We headed out of town in the opposite direction and took the first dirt road to the left and our adventure really began. After a relatively decent road passing a few scattered houses, the road became a four-wheeling adventure: driving through gigantic ruts, often filled with mud and water; driving around mud and dirt slides which often contained huge boulders that the vehicle barely squeezed by; crossed over at least one stream and a bridge over the Tatama River; and up and down steep grades often with large rocks. John was an amazing driver. It took us about 45 minutes to cover the 10.5 miles from Pueblo Rico to the Ecolodge. 
Tatama River
The Lodge is situated on 988 acres at the edge of Tatama National Natural Park ("Tatama NNP") at an elevation of 4,430 feet. It has 12 rooms, situated about 100 yards from the main building, with bathrooms, warm water and electricity, but no air conditioning, cell phone, telephone, fans or wife (wifi is available in the main building). 
Bathroom in our room.

Two beds - the walls are very flimsy, windows are covered with plastic. But it worked and was comfortable.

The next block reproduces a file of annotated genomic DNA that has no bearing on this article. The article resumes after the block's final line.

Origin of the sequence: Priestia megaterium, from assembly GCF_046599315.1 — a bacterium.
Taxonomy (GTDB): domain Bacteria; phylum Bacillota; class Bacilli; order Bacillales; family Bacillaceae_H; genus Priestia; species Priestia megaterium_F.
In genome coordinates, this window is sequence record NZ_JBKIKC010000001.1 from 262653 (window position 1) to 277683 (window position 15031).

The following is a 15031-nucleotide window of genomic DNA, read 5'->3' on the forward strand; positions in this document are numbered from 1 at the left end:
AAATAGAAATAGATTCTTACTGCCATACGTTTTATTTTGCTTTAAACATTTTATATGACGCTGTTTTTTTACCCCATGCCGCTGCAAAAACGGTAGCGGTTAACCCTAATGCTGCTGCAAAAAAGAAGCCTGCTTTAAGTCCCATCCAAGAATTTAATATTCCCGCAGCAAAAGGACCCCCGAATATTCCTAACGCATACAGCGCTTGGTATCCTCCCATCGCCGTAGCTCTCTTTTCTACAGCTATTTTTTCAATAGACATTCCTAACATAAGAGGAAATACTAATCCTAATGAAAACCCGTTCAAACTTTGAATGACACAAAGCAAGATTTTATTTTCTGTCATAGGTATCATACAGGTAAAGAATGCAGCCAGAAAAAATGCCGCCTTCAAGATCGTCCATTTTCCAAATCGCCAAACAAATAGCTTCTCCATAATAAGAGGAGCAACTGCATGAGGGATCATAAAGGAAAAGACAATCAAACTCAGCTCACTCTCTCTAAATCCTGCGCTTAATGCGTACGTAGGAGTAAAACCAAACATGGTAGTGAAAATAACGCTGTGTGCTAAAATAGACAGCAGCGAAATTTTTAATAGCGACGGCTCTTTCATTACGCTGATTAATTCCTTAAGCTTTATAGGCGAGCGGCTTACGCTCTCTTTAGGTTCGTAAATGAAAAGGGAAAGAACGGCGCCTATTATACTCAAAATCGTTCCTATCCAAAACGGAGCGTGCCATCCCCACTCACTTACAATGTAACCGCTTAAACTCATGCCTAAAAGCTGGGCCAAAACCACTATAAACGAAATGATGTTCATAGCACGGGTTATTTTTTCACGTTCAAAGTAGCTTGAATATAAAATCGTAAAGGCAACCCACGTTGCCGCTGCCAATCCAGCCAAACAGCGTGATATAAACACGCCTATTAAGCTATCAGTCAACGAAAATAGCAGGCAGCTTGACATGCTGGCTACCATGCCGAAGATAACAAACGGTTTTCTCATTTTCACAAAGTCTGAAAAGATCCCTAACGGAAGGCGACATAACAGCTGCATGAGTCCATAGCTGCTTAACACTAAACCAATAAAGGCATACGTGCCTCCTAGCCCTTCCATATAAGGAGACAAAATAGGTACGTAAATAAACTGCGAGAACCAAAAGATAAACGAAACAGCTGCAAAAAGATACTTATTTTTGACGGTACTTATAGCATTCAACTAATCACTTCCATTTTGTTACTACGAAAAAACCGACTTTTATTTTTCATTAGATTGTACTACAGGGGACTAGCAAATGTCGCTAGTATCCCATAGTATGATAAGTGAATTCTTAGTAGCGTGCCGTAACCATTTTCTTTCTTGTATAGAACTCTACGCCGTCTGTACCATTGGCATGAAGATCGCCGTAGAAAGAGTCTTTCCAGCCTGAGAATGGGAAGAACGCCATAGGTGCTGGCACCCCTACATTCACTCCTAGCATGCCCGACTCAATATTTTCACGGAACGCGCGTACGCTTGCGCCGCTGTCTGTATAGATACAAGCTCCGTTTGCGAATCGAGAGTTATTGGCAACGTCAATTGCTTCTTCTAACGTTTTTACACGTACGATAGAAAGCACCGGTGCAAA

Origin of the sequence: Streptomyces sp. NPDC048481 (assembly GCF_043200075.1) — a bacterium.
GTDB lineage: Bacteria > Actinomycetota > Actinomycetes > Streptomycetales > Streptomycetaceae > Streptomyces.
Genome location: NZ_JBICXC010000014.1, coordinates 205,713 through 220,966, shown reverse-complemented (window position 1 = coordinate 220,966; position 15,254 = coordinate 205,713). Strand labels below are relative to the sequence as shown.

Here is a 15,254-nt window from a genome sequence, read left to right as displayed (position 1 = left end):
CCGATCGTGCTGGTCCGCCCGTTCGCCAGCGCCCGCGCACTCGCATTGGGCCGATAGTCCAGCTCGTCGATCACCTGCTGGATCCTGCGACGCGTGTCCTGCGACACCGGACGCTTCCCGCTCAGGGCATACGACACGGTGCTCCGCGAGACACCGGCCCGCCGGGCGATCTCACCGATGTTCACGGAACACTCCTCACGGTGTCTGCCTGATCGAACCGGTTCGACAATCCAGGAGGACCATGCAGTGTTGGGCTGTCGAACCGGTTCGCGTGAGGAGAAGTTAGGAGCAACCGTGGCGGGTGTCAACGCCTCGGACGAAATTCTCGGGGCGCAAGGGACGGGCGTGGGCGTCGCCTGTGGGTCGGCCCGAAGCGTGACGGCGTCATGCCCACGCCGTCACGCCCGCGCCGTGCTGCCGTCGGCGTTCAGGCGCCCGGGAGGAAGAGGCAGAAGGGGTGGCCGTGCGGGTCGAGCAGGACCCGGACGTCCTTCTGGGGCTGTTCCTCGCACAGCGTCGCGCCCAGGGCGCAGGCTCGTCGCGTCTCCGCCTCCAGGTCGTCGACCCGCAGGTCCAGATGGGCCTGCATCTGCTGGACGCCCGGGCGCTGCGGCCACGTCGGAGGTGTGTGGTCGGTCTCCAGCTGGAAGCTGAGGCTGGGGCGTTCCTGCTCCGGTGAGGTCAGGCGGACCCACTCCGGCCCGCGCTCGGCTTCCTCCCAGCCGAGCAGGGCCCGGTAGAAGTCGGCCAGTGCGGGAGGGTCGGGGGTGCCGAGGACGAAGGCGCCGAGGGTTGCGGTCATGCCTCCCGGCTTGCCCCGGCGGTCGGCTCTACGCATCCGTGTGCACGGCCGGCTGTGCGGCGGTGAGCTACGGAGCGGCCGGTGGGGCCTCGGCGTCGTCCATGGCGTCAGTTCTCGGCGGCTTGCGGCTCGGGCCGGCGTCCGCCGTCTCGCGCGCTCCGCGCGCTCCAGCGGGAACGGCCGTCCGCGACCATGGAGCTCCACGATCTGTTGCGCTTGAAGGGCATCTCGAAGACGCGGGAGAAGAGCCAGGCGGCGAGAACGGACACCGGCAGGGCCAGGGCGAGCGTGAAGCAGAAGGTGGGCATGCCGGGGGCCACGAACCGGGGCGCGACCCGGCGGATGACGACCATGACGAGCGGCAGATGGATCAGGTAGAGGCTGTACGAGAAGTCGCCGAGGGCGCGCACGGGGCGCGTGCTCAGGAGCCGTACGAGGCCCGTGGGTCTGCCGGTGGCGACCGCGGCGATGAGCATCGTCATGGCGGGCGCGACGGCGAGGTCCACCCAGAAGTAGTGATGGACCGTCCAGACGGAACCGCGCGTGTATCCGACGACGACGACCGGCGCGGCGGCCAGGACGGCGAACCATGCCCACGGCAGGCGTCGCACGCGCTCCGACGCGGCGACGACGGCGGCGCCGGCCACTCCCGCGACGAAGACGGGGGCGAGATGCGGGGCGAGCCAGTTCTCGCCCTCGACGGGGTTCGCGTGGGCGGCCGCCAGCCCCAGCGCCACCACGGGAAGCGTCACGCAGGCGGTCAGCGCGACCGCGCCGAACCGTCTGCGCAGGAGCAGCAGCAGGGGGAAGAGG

Moth catcher. This was put out at night with a light behind it and attracted moths to it to keep them away from our rooms. 

The moth catcher at night covered with moths. 
The food is simple, but very hearty, and made mostly with ingredients grown on the property. It was among the best food we ate in Colombia. 

The Lodge has fruit trees and flowers around it, as well as several bird feeders for hummingbirds and other birds, such as tanagers. The birding at and around the Lodge is great, what is referred to as "Camino Montezuma - Montezuma Rainforest Lodge" in the eBird hotspot list. I've read that they get over 30 species of hummingbird at the feeders regularly (I saw 14) and one couple noted, in an article I'd read, that they saw 16 species of tanagers there during their stay. 
As I recall, the Lodge was founded by the Tapasco family who had 12 children, 7 of which are still living. One of the children, Michelle Tapasco, now runs the lodge for the family and also acts as a birding guide, along with her daughter, Diana Tapasco, and her nephew, Fernando Largo, who was the guide for us. We had the opportunity, our first evening, to talk to each of them. Other family members work in other capacities for the Lodge. 

We arrived about 10:00 a.m., checked into our room, then came back to the Lodge and looked at birds on the bird feeders. 
Crimson-backed tanager - female

Crimson-backed tanager - male

Yellow-rumped tanager

Flame-rumped tanager

Silver-throated tanager

Scrub tanager

Rufous-tailed hummingbird